However, the company is currently locked in heated negotiations with unions about the future structure of the scheme. Royal Mail estimates that it will have exhausted its surplus by next year. It plans to close the defined benefit scheme to future accrual from 31 March 2018, but its restructuring plans have been opposed by unions.Hogg was earlier this month elected as the new chair of the Pensions and Lifetime Savings Association’s defined benefit council.At National Grid, Hogg will work with CIO Rob Schreur, who has overseen the scheme since joining in 2015 from Philips Pensioenfonds in the Netherlands. The company sold its in-house pension scheme asset manager, Aerion, to Legal & General Investment Management in the same year.National Grid declined to comment. Royal Mail Pension Plan chief executive Chris Hogg is to leave the defined benefit scheme, IPE has learned.He is set to take over as chief executive of the £16.6bn (€18.2bn) National Grid UK Pension Scheme, according to sources familiar with the situation.Hogg joined the £9.8bn Royal Mail scheme in 2009 as head of funding, overseeing the transition from state ownership to privatisation. This involved the government taking on roughly £40bn of liabilities and £28bn of assets in 2012.Following the transfer, and with Hogg as CEO, the scheme retained responsibility for benefits accrued after 31 March 2012. It held £9.8bn in assets at the end of March this year, putting it in surplus – its funding ratio was the best in the FTSE 100 at the end of June, according to consultancy LCP.
Restrictions on the movement of people, quarantining of communities and positive response to the frequent washing of hands and avoiding infested dead bodies have helped to reduce the infection rate of the Ebola virus throughout Liberia, according to Mr. James Dorbor Jallah, Deputy Incident Manager for support services at the Incident Management System.Moreover as the Dry Season approaches in Liberia, he said, intense heat and sunlight will contribute to Liberia’s effort to eradicate the disease. The Ebola Virus has been described as ‘fragile’ by the US Centers for Disease Control and Prevention, CDC, and is easily destroyed by heat and sunlight.The Incident Management System, (IMS) is the body that has replaced the National Ebola Taskforce set up by the Liberian government earlier in the Ebola fight, headed by President Ellen Johnson-Sirleaf. Mr. Jallah told the Daily Observer in an exclusive interview in Monrovia Sunday that despite the optimism, “We should remember that we are still fighting the Ebola Virus disease and, therefore, there is no need for celebration.” Instead, he emphatically stated that the Liberian public should continue to take all safety measures, including regular hand washing, refraining from touching infected persons or dead bodies, avoiding all cultural and traditional practices that could spread the disease and avoiding movement from one area to another. According to Mr. Jallah, coordinated information reaching his office from the various Ebola Treatment Units, (ETUs), indicates that across the country, “there are less than 400 people who are in treatment.” “Therefore,” Jallah said, “there are more than 300 ETUs that are empty, which means they are without people who are being treated for the virus.” The latest report has also made it clear that decisions and recommendations approved by President Ellen Johnson Sirleaf and implemented by the Liberian government have worked to reduce increased infection from the insidious disease, Mr. Jallah said. “All of us should continue with the measures outlined in this fight,” he said, “because the less than 400 people being treated in the various ETUs is still a high number,” he noted. With particular reference to the six hardest hit counties of Montserrado, Bomi, Bong, Lofa, Nimba and Margibi, Jallah said, “Lofa County, particularly Foya and Barkedu, have registered less than ten persons in treatment in the last couple of weeks.” At the peak of its infection, Jallah said, nearly eighty people were admitted at the ETU in Foya, with most of the cases coming from Quarduboni. “The infection reduced tremendously when the communities in Lofa and citizens from areas in Monrovia, including religious leaders, got involved,” Jallah disclosed. “They implemented the measures issued by government and that has brought relief,” he said. Jallah said, “Currently, Foya has reported no new cases and the 120 bed ETU is empty.” While these reports show a success story, the World Health Organization, (WHO) has indicated that there could be 10,000 infections weekly in the coming weeks in Liberia. But with the dry season now in Liberia, as mentioned earlier, nature could work to support the fight against Ebola, according to health officials. Since there are “sparks” of cases now and then, according to Jallah, “Liberia is still in the woods, meaning the country is not yet out of danger. However, recent reports on the decline in the use of the ETUs do not support the WHO’s dire prediction. Jallah, whose division coordinates and ensures the effective provision of non-medical support to the Incident Management System, (IMS), said the re-organization of the National Ebola Task Force, headed by President Ellen Johnson Sirleaf, is effective in its fight against the disease. He insisted that what could be considered as a success story came about and would continue if Liberians and residents take the following measures daily: Avoid touching sick or dead persons; Avoid movement from one community to another, particularly for people who may have been exposed to the virus and If one gets exposed to the virus, observe the 21-day quarantine. Other measures are: Avoid contact with sick, symptomatic, or dead person’s saliva, excretion, vomit, urine, semen, etc.; Wash your hands regularly and Wash your hands when entering AND leaving buildings, since it is possible for an infected person to leave a virus on surfaces and other areas which people find easy to touch, such as door handles and stair rails. Meanwhile Mr. Tolbert Nyenswah, Incident Manager of the Incident Management System of the Ebola Response, corroborated Mr. Jallah’s report yesterday in a phone interview and added that since October 19, there have been 329 patients in ETUs with 725 bed capacity across the country. “While we are encouraged by such a prospect, it does not mean we are free from the disease,” Nyenswah said. “It is too early to determine why there are not many cases and we are investigating.” Nyenswah said there are possibilities that “We have Ebola infected individuals in our various communities,” stressing on the need to follow measures outlined by the Liberian government in its fight against the disease. In addition a source at the Foya Ebola Treatment Unit, (ETU), confirmed to the Daily Observer yesterday in a telephone interview that “in the last two and half weeks, there have been no new cases.” This corroborates information from the nerve center in Monrovia.Share this:Click to share on Twitter (Opens in new window)Click to share on Facebook (Opens in new window)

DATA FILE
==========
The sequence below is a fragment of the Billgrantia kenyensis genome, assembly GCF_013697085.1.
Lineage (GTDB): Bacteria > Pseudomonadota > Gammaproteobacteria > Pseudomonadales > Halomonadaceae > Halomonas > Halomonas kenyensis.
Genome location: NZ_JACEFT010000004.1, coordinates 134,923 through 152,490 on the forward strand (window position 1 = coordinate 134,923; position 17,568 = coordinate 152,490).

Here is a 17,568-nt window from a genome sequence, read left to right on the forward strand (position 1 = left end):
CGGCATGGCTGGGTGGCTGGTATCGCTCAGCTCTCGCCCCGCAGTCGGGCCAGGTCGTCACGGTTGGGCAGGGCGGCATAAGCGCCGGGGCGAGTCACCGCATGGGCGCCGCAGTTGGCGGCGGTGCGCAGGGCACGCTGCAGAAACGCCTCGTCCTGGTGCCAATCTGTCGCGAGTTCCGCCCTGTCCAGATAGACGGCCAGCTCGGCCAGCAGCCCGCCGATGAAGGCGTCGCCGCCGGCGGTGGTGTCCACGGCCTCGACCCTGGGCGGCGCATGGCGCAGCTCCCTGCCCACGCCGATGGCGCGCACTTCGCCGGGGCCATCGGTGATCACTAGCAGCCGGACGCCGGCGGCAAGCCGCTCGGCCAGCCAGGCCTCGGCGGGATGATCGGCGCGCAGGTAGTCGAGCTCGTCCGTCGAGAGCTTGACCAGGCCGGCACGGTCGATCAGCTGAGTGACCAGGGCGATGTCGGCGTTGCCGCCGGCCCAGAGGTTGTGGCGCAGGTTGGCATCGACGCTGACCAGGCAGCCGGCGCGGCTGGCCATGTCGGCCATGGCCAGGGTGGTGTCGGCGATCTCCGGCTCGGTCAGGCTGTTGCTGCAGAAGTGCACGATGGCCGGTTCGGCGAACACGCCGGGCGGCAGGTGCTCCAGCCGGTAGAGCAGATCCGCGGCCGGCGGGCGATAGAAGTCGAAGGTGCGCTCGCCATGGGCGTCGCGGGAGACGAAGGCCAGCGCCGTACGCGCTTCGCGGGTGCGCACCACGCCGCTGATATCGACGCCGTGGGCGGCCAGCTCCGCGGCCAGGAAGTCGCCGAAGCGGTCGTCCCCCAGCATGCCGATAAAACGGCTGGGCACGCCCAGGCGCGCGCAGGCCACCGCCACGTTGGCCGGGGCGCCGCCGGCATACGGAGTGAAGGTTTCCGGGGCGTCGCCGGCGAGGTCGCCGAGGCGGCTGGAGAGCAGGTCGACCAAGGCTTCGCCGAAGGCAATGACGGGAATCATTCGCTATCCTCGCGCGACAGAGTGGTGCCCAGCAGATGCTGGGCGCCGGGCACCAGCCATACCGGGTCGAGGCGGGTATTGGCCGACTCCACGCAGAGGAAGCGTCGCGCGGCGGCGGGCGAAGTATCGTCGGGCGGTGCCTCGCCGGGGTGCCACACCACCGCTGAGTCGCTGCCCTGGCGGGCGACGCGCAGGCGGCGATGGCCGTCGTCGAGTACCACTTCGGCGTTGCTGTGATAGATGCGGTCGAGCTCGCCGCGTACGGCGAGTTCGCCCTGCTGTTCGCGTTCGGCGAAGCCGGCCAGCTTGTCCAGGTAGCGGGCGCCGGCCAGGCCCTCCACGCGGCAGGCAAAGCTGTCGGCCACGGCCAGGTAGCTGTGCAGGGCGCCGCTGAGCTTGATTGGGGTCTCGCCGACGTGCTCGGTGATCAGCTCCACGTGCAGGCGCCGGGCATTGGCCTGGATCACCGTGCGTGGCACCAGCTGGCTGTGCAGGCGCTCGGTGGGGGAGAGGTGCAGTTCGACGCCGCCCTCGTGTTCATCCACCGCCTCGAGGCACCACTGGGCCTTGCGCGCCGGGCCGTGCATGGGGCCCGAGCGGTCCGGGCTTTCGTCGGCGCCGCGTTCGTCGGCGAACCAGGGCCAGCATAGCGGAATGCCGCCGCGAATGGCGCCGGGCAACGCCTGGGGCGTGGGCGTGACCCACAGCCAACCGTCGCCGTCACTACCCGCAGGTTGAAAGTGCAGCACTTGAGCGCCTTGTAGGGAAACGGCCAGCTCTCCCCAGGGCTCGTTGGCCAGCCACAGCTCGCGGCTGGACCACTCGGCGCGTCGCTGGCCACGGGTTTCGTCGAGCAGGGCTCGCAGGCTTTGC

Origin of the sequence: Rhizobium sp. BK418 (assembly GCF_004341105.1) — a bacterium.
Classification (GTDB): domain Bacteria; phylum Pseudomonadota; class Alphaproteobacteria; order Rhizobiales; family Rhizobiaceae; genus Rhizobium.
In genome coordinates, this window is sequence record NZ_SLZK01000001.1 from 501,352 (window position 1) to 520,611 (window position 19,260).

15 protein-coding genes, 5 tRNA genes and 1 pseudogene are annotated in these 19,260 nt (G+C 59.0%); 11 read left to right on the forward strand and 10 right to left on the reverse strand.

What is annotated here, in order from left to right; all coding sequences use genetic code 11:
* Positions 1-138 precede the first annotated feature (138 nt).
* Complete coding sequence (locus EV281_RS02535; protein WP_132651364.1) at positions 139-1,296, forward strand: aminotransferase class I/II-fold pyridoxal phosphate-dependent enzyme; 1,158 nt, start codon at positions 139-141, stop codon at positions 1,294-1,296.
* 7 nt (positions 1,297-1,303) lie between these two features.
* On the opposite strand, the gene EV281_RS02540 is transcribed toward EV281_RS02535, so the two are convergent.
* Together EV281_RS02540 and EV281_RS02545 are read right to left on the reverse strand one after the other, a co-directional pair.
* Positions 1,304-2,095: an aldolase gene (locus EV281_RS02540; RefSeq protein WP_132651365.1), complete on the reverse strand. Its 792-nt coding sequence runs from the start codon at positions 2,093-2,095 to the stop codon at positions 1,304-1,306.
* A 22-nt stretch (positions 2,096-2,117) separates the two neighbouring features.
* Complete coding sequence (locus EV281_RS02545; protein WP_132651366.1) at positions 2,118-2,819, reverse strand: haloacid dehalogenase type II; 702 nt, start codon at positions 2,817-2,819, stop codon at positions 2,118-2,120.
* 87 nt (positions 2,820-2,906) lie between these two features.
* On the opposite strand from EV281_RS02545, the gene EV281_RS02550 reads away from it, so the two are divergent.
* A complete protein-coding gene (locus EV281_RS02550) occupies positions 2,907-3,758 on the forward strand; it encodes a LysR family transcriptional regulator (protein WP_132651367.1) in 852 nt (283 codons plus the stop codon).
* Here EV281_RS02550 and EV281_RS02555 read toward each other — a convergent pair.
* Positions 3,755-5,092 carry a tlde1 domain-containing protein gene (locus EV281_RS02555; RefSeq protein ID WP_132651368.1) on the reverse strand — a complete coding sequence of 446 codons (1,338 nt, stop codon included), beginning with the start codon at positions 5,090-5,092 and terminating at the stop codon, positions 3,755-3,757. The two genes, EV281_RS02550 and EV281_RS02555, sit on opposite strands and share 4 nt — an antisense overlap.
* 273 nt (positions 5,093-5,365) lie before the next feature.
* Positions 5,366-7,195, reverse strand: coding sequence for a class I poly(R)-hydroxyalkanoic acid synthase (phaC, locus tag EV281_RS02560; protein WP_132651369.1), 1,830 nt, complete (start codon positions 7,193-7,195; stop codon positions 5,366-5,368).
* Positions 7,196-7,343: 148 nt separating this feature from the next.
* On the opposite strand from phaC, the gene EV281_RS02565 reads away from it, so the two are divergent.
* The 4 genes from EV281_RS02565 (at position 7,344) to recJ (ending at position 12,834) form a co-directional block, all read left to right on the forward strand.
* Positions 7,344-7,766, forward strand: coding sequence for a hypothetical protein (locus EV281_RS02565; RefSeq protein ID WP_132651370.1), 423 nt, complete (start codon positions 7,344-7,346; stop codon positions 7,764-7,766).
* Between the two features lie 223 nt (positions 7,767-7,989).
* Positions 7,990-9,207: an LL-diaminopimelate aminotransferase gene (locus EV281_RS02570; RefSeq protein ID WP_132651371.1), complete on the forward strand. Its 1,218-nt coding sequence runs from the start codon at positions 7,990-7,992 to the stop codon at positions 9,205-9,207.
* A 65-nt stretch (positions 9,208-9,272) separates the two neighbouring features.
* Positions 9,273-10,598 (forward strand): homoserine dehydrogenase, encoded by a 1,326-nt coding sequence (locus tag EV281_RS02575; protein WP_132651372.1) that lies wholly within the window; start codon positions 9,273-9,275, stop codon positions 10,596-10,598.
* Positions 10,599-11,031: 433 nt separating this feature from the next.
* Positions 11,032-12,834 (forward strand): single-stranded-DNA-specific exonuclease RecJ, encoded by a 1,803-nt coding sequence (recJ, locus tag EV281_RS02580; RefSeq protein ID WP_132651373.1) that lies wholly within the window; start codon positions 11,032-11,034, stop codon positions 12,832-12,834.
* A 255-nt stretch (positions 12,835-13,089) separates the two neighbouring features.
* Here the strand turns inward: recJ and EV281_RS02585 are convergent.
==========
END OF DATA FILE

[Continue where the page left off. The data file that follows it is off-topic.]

Home Builders Remain Optimistic Despite Market Stumbles in Daily Dose, Data, Featured, Market Studies, News October 28, 2015 649 Views Share Housing Market National Association of Home Builders New Home Sales 2015-10-28 Staff Writer New home sales declines and a weak jobs report in September may have some a bit skeptical about the future of the housing market, but despite September’s stumbles, home builders maintain their market confidence.The National Association of Home Builders’ (NAHB) Eye on the Economy biweekly survey of their economic and housing analysis by Chief Economist David Crowe showed new home sales contracts fell 11.5 percent from 529,000 in August to 468,000 in September and job numbers were weak. However, home builders are exuding unwavering confidence in the market.Homebuilders’ confidence in the market for newly constructed single-family homes rose in October, returning to a level not seen since the end of the housing boom in 2005.According to the National Association of Home Builders (NAHB)/Wells Fargo Housing Market Index (HMI), builder confidence increased three points to 64 in October. Any value over 50 means builders see more improvement in the housing market than damage.NAHB Chairman and a home builder from Blue Springs, Missouri Tom Woods noted that the single-family housing market is “making lasting gains as more serious buyers come forward” as builder confidence has floated above the 60s since June.“With October’s three-point uptick, builder confidence has been holding steady or increasing for five straight months, ” Crowe said. “This upward momentum shows that our industry is strengthening at a gradual but consistent pace. With firm job creation, economic growth and the release of pent-up demand, we expect housing to keep moving forward as we start to close out 2015.”Although housing starts rose 6.5 percent to an eight-year high of 1.206 million units in September, the increase was all in the multifamily sector, according a report from the U.S. Census Bureau and HUD.The report showed that in September, single-family housing starts reached a rate of 740,000, up 0.3 percent from the revised August figure of 738,000.Crowe noted that the rise in starts “provide a clearer picture of the steady increase in housing construction that we have been experiencing for several years.”National Association of Federal Credit Unions Chief Economist Curt Long said that the housing starts is “encouraging, but reconfirms that much of the recent strength in the market is focused in the multifamily segment. This speaks to the inability of many potential borrowers to afford to purchase housing due to high prices, steep down payment requirements and tight inventory.”The NAHB reported that worker access is a supply headwind that is pushing against sector growth as the number of jobs in home building and remodeling increased by only 3,900 positions on a seasonally adjusted basis, according to the Bureau of Labor Statistics.Industry hiring has also slowed in 2015, with the average monthly employment gain at just over 5,500 over the last six months, but as hiring has slowed, construction jobs rose.